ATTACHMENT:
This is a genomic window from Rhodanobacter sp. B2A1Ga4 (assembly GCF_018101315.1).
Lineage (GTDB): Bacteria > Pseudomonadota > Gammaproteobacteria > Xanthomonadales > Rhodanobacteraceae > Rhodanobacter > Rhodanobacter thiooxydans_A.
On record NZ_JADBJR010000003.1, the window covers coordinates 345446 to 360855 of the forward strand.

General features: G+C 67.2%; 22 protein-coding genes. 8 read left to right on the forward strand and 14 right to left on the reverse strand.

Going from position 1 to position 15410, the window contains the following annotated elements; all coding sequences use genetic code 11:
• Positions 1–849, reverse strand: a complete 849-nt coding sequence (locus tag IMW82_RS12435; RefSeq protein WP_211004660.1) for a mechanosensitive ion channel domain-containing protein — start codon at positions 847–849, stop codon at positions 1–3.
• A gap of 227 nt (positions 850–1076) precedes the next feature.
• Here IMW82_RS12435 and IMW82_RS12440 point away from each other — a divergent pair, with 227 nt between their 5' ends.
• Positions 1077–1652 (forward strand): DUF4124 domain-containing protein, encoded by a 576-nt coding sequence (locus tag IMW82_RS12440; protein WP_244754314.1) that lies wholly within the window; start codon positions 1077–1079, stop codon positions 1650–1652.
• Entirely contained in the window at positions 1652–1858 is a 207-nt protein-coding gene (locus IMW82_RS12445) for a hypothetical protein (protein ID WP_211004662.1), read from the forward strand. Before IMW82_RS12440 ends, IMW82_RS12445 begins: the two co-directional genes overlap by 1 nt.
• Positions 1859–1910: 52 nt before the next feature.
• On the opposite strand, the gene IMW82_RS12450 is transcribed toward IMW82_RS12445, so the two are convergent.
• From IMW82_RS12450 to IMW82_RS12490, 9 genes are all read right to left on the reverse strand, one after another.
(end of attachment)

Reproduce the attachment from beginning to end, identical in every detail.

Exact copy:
This is a genomic window from Rhodanobacter sp. B2A1Ga4 (assembly GCF_018101315.1).
Lineage (GTDB): Bacteria > Pseudomonadota > Gammaproteobacteria > Xanthomonadales > Rhodanobacteraceae > Rhodanobacter > Rhodanobacter thiooxydans_A.
On record NZ_JADBJR010000003.1, the window covers coordinates 345446 to 360855 of the forward strand.

General features: G+C 67.2%; 22 protein-coding genes. 8 read left to right on the forward strand and 14 right to left on the reverse strand.

Going from position 1 to position 15410, the window contains the following annotated elements; all coding sequences use genetic code 11:
• Positions 1–849, reverse strand: a complete 849-nt coding sequence (locus tag IMW82_RS12435; RefSeq protein WP_211004660.1) for a mechanosensitive ion channel domain-containing protein — start codon at positions 847–849, stop codon at positions 1–3.
• A gap of 227 nt (positions 850–1076) precedes the next feature.
• Here IMW82_RS12435 and IMW82_RS12440 point away from each other — a divergent pair, with 227 nt between their 5' ends.
• Positions 1077–1652 (forward strand): DUF4124 domain-containing protein, encoded by a 576-nt coding sequence (locus tag IMW82_RS12440; protein WP_244754314.1) that lies wholly within the window; start codon positions 1077–1079, stop codon positions 1650–1652.
• Entirely contained in the window at positions 1652–1858 is a 207-nt protein-coding gene (locus IMW82_RS12445) for a hypothetical protein (protein ID WP_211004662.1), read from the forward strand. Before IMW82_RS12440 ends, IMW82_RS12445 begins: the two co-directional genes overlap by 1 nt.
• Positions 1859–1910: 52 nt before the next feature.
• On the opposite strand, the gene IMW82_RS12450 is transcribed toward IMW82_RS12445, so the two are convergent.
• From IMW82_RS12450 to IMW82_RS12490, 9 genes are all read right to left on the reverse strand, one after another.